Hi Shepless, I'm wondering if you ever solved this question? And if so how? I'm encountering the same problem. I'm using the webkitOfflineAudioContext - loading up some buffers into it, writing them to a WAV file, but once the file is written the heap size remains huge. Can only perform the operation about 4/5 times and then Crash. – Linda Keating Aug 26 '14 at 12:37
Hi Shepless, I'm wondering did you ever find a solution to this. Sorry for asking again, but you are the only person I can find online that describes EXACTLY what I have experienced. My app is a one page app, so I've hacked a solution that the app opens a new pages to perform this operation and then closes and returns to the previous page on the operations completion. The only thing that is releasing the memory is closing the page. But this is having an impact on the User experience and causing a lag.... – Linda Keating Aug 29 '14 at 19:40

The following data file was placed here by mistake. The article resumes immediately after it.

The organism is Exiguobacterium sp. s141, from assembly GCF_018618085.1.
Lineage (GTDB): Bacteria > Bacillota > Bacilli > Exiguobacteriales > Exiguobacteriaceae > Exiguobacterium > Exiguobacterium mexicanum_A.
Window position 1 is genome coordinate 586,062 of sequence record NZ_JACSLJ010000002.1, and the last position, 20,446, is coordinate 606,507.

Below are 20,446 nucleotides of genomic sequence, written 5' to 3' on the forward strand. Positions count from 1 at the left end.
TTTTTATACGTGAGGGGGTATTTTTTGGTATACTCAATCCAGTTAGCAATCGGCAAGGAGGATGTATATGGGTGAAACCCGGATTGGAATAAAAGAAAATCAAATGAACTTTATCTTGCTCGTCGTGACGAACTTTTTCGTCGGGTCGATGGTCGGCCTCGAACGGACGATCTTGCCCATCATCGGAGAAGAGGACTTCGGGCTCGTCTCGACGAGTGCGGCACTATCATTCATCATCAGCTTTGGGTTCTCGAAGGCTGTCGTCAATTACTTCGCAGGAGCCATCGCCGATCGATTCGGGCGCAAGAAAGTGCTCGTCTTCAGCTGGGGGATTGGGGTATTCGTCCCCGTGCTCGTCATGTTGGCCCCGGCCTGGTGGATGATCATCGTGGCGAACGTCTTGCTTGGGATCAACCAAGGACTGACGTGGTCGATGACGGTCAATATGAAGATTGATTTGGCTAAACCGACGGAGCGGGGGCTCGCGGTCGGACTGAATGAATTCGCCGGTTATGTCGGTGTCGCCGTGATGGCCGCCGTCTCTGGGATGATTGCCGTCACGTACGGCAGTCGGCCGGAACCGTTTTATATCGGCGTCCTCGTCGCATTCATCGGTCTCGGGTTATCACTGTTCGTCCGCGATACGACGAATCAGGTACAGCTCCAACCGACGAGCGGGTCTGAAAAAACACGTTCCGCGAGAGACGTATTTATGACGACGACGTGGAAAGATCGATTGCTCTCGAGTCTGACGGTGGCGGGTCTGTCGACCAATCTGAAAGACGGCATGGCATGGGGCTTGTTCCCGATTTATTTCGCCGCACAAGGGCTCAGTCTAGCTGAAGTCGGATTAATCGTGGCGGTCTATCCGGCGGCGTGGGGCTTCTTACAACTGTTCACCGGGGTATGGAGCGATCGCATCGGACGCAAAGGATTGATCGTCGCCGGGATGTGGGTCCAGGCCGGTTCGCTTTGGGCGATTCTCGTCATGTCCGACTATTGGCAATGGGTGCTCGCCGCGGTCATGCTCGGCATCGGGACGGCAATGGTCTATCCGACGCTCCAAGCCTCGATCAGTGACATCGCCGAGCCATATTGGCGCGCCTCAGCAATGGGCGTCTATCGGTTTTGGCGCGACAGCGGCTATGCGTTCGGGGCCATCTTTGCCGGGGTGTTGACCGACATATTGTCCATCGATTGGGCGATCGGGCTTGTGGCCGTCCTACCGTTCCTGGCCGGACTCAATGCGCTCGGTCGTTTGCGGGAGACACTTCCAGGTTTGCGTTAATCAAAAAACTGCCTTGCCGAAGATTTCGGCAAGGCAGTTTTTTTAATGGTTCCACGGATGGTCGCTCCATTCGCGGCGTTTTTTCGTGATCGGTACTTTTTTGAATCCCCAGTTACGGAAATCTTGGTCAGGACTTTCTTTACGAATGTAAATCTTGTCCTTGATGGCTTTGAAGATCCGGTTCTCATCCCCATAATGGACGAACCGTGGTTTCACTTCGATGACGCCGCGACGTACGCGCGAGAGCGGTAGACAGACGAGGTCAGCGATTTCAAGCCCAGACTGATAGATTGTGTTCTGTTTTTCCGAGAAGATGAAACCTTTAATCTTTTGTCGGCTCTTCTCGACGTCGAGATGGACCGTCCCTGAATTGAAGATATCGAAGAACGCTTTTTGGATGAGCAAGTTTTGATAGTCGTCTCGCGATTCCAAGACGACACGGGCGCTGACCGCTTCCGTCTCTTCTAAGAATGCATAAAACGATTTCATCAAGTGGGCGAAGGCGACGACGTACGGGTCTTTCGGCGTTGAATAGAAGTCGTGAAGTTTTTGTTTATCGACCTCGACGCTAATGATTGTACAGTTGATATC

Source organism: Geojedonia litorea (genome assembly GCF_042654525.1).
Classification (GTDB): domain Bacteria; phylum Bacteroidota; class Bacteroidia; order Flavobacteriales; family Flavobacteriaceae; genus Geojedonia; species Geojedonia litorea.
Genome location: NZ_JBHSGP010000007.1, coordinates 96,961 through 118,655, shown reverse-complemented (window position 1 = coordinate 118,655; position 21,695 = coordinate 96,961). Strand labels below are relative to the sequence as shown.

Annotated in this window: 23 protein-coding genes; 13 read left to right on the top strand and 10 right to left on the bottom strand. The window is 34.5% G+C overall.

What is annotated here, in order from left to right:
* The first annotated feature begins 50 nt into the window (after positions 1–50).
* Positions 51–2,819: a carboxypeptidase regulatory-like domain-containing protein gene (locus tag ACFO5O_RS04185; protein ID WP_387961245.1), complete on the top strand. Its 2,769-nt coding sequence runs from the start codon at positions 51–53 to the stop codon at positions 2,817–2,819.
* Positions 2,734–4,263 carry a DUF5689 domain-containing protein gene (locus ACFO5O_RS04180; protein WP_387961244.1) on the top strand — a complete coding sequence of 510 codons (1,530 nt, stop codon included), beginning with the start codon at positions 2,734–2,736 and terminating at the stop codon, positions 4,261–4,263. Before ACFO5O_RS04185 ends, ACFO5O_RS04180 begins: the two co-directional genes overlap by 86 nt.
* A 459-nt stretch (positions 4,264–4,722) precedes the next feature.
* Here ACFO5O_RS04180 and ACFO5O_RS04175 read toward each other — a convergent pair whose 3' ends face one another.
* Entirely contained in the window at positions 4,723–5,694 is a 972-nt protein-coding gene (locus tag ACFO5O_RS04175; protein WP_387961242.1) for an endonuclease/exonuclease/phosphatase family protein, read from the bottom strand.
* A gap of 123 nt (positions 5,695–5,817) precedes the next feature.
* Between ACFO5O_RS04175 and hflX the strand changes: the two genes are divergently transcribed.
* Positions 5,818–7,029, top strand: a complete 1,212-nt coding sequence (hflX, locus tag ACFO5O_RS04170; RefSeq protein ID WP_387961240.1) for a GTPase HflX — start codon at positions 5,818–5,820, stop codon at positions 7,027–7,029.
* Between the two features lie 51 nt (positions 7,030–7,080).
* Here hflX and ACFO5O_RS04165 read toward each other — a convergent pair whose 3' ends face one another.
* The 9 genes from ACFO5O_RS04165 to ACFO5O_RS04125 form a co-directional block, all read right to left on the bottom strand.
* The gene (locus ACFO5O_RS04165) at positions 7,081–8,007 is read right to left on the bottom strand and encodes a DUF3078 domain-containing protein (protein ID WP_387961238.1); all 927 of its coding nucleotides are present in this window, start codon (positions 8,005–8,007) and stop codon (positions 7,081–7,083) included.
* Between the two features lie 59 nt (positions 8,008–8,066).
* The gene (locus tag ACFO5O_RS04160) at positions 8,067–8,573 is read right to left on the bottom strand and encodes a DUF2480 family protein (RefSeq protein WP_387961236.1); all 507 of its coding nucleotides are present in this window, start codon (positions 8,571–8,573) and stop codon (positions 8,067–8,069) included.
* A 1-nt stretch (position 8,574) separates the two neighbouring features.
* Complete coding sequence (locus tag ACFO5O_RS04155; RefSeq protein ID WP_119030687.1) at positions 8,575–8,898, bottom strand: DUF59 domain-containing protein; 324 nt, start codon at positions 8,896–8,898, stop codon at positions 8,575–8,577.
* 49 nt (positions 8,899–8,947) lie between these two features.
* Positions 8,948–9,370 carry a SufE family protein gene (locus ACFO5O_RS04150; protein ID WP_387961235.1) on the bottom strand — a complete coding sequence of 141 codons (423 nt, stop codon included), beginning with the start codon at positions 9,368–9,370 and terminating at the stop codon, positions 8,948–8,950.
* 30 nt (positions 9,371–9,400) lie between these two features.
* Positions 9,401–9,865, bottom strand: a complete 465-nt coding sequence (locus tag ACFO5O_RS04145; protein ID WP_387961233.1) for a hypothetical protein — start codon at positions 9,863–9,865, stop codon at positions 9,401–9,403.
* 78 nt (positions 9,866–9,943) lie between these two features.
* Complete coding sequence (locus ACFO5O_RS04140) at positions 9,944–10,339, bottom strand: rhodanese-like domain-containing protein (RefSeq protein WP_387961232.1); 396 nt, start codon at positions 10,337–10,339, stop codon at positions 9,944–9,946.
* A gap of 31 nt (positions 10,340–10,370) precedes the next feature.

The memory is large because the Web Audio API decodes your small MP3 into 32-bit LPCM – which will give you something on the order of 10MB per minute per channel.

So a 4 minute stereo MP3 would end up being something like 80MB.

This memory can't be reclaimed for as long as your application is holding on to the decoded AudioBuffer. So as long as you have a reference to it (in your case, soundBuffer), that memory can't be released. If it was, you couldn't play back the audio.

share|improve this answer